Periodic project consortium meetings allow to review the progress on project tasks and enhance networking among the partners. This was also the overarching aim for the INFACT team which met in Helsinki, Finland, at the end of January, kindly hosted by the Finnish Environment Institute (SYKE).

As the meeting’s host country, Finland was in the spotlight throughout the whole week. Besides the warm welcome by Eva Furman, SYKE’s Director of the Environmental Policy Centre, the consortium learnt later on about Finland’s past experiences with mining activities, and about best practices to avoid environmental disasters like Talvivaara. These were especially highlighted in Eero Yrjö-Koskinen’s presentation about the Finnish Sustainable Mining Network, which is developing tools to improve the sustainability of mining and ore exploration in Finland. As a side note, and to complete the tour of Finland, the bravest partners also participated in a walking tour to discover Helsinki’s rich architecture and history (with -15 °C and a snow storm!) followed by a typical Finnish dinner to warm up body and soul.

INFACT involves two scientific communities, i.e. geoscientists (geologists and geophysicists) and social scientists. During the consortium meeting, efforts were put into adopting a common language and increasing the interactions between the different working groups. The organisers were pleased to receive enthusiastic feedback on the linking meeting sessions which resulted in fruitful interactions between partners from very diverse professional and cultural backgrounds, and several ideas for future joint activities.

Lively discussions arose around the keyword “benchmarking”: On the one hand, the participants aimed at reaching a better common understanding of the benchmarking framework from a geoscience perspective, clarifying how to asses that a technology is good for discoveries of new mineral deposits. On the other hand, fruitful discussions took place to analyse social and environmental aspects. It was underlined that profiling communities hosting the INFACT reference sites should thus have a clear understanding of their perception of mineral exploration. Furthermore, new concepts of assessing social acceptance, such as the Social License to Operate (SLO) index or due diligence were analysed.

The efforts of all partners converged towards the life after the project, which resulted in abundant exchanges and a number of key questions: How to derive a viable and profitable business model for the INFACT reference sites? Who will be the clients? How to set up a certification scheme? What are the current needs in the industry?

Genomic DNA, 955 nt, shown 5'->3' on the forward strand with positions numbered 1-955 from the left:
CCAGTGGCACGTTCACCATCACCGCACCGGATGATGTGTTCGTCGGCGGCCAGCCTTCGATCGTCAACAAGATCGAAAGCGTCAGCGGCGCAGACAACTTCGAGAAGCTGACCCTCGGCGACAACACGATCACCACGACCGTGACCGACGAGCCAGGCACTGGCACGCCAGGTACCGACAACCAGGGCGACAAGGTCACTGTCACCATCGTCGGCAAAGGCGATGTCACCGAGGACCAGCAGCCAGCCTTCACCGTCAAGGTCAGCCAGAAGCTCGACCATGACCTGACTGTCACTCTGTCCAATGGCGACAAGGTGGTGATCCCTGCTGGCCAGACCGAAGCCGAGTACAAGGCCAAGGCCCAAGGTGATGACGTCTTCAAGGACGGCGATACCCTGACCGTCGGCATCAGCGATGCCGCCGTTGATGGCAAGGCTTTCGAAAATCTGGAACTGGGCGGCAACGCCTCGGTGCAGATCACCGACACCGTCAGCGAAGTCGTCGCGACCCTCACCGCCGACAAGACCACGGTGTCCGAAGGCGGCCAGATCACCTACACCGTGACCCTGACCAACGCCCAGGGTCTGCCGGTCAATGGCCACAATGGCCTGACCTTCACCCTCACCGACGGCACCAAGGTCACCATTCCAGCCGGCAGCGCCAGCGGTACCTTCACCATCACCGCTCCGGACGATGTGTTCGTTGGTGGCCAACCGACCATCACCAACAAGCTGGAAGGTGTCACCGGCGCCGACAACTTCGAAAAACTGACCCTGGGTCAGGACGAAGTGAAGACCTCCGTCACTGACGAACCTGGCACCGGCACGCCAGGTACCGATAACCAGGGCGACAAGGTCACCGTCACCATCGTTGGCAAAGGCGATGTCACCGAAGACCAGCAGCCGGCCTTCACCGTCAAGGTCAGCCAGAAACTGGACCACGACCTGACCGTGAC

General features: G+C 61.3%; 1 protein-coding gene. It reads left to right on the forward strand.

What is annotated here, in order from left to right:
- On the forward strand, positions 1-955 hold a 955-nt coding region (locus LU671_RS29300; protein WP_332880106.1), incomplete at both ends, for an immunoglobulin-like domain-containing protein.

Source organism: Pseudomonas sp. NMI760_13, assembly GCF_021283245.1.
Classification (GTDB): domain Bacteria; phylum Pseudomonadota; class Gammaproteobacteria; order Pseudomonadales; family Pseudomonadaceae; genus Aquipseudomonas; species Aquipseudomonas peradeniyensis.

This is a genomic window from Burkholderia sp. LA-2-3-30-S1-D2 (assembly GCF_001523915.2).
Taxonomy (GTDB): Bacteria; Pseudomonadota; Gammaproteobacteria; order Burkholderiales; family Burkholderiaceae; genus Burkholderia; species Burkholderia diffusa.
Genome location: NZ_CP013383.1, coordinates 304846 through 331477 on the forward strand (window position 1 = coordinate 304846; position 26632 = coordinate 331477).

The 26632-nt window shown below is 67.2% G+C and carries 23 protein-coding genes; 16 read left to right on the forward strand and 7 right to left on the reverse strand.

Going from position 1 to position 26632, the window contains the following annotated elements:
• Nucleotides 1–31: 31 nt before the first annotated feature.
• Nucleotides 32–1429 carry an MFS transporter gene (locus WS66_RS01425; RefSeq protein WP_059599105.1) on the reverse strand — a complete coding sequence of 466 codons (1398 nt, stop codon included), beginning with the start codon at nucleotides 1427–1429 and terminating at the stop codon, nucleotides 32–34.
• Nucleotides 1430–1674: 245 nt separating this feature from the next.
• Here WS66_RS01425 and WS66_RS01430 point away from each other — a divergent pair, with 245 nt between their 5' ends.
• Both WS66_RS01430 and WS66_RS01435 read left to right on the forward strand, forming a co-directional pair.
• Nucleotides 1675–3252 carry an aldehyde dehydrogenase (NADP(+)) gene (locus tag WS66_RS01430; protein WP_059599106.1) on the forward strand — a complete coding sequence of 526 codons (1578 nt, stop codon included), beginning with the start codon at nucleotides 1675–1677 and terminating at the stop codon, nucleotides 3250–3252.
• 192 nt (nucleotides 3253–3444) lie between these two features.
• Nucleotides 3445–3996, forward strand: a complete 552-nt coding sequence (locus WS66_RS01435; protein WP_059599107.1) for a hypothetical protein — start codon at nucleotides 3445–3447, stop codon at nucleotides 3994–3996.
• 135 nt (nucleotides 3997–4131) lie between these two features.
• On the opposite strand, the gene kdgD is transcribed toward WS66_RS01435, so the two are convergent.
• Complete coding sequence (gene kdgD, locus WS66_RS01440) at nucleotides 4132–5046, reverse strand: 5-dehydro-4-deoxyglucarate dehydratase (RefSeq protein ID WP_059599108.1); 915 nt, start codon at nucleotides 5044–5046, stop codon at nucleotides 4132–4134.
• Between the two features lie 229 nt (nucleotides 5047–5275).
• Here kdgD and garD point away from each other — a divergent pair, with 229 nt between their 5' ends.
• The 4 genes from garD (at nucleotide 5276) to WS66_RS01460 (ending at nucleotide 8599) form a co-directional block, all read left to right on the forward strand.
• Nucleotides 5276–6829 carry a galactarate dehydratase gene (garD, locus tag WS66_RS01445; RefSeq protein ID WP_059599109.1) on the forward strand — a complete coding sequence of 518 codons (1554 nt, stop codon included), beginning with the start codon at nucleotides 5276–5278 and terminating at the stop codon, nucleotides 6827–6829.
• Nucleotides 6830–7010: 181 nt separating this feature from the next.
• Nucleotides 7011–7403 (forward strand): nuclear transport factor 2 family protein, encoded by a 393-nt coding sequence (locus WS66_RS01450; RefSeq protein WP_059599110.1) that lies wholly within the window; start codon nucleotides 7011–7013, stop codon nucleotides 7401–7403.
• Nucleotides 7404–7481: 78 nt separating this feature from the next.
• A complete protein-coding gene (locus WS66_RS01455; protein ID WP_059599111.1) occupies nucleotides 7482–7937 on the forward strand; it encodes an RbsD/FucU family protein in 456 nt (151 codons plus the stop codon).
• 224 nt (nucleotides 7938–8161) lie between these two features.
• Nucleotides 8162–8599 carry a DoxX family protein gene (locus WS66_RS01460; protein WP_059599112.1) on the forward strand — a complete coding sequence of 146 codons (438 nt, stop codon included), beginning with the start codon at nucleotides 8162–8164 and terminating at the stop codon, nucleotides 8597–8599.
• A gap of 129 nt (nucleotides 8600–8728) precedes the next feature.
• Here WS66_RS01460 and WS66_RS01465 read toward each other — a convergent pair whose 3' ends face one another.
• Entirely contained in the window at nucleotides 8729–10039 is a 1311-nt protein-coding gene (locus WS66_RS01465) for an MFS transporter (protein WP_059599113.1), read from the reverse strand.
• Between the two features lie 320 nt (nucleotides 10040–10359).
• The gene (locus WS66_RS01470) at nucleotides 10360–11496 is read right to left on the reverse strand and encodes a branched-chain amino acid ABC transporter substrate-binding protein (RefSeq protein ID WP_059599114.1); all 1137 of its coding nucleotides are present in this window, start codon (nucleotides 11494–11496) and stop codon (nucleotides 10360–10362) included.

Another notable aspect of the consortium meeting was the rising interest around INFACT: With Anglo American and Rio Tinto, the project involves, for instance, two major mining companies. In addition, collaboration with other EU funded projects (PACIFIC) and industry leaders (CGG) has been established.

During the consortium meeting a special morning session was dedicated to the young scientists involved in the project. The main focus of this session was to gather their ideas regarding the activities within the project from a critical and fresh perspective.

Finally, the consortium meeting also provided the opportunity to discuss the project with a couple of invited external stakeholders and gather precious feedback on the ongoing and planned activities.

To conclude this week in Helsinki, a geophysical workshop provided a wonderful chance for junior scientists to exchange with experts of the geophysical community, namely Andrea Viezzoli (Aarhus Geofisica), Joel Jansen (AngloAmerican), Manish Kumar (RioTinto), Nikolaj Foged (Aarhus University), and Marko Holma (Muon Solutions). The workshop was effectively organised thanks to the expert geophysical knowledge of Elena Kozlovskaya, Isla Fernandez and Ana Bergshjorth and also came up with final plans of the exploration techniques to be used by INFACT in the coming months…stay tuned!


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